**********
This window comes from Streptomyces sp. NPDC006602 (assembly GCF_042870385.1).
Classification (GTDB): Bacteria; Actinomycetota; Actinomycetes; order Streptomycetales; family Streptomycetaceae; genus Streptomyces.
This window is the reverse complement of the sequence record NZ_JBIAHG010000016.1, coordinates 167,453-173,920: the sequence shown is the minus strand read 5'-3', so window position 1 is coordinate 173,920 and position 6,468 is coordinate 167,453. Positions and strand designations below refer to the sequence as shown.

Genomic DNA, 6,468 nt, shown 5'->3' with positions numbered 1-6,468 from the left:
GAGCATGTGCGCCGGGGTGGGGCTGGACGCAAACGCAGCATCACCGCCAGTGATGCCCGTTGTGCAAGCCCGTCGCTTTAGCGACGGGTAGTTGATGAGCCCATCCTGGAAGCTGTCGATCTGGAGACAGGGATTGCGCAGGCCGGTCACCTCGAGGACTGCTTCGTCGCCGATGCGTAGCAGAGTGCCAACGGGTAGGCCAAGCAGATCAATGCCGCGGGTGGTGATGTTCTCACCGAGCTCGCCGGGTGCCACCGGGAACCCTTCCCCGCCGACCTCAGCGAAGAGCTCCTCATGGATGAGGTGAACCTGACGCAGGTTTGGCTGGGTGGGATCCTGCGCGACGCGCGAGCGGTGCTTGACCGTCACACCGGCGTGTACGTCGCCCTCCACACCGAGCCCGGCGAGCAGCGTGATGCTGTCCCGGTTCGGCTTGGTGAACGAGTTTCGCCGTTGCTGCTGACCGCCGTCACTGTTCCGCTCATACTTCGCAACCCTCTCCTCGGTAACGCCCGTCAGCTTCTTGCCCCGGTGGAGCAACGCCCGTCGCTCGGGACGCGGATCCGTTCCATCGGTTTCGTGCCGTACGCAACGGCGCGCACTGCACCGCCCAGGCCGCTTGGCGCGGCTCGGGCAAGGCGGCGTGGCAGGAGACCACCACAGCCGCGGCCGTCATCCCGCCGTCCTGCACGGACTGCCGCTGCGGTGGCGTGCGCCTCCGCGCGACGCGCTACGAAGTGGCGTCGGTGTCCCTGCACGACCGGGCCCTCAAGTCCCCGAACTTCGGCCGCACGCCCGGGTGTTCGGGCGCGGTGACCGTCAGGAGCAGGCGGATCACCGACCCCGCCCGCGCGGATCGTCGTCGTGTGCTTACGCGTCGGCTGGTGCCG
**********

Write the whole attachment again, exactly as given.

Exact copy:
This window comes from Streptomyces sp. NPDC006602 (assembly GCF_042870385.1).
Classification (GTDB): Bacteria; Actinomycetota; Actinomycetes; order Streptomycetales; family Streptomycetaceae; genus Streptomyces.
This window is the reverse complement of the sequence record NZ_JBIAHG010000016.1, coordinates 167,453-173,920: the sequence shown is the minus strand read 5'-3', so window position 1 is coordinate 173,920 and position 6,468 is coordinate 167,453. Positions and strand designations below refer to the sequence as shown.

Genomic DNA, 6,468 nt, shown 5'->3' with positions numbered 1-6,468 from the left:
GAGCATGTGCGCCGGGGTGGGGCTGGACGCAAACGCAGCATCACCGCCAGTGATGCCCGTTGTGCAAGCCCGTCGCTTTAGCGACGGGTAGTTGATGAGCCCATCCTGGAAGCTGTCGATCTGGAGACAGGGATTGCGCAGGCCGGTCACCTCGAGGACTGCTTCGTCGCCGATGCGTAGCAGAGTGCCAACGGGTAGGCCAAGCAGATCAATGCCGCGGGTGGTGATGTTCTCACCGAGCTCGCCGGGTGCCACCGGGAACCCTTCCCCGCCGACCTCAGCGAAGAGCTCCTCATGGATGAGGTGAACCTGACGCAGGTTTGGCTGGGTGGGATCCTGCGCGACGCGCGAGCGGTGCTTGACCGTCACACCGGCGTGTACGTCGCCCTCCACACCGAGCCCGGCGAGCAGCGTGATGCTGTCCCGGTTCGGCTTGGTGAACGAGTTTCGCCGTTGCTGCTGACCGCCGTCACTGTTCCGCTCATACTTCGCAACCCTCTCCTCGGTAACGCCCGTCAGCTTCTTGCCCCGGTGGAGCAACGCCCGTCGCTCGGGACGCGGATCCGTTCCATCGGTTTCGTGCCGTACGCAACGGCGCGCACTGCACCGCCCAGGCCGCTTGGCGCGGCTCGGGCAAGGCGGCGTGGCAGGAGACCACCACAGCCGCGGCCGTCATCCCGCCGTCCTGCACGGACTGCCGCTGCGGTGGCGTGCGCCTCCGCGCGACGCGCTACGAAGTGGCGTCGGTGTCCCTGCACGACCGGGCCCTCAAGTCCCCGAACTTCGGCCGCACGCCCGGGTGTTCGGGCGCGGTGACCGTCAGGAGCAGGCGGATCACCGACCCCGCCCGCGCGGATCGTCGTCGTGTGCTTACGCGTCGGCTGGTGCCG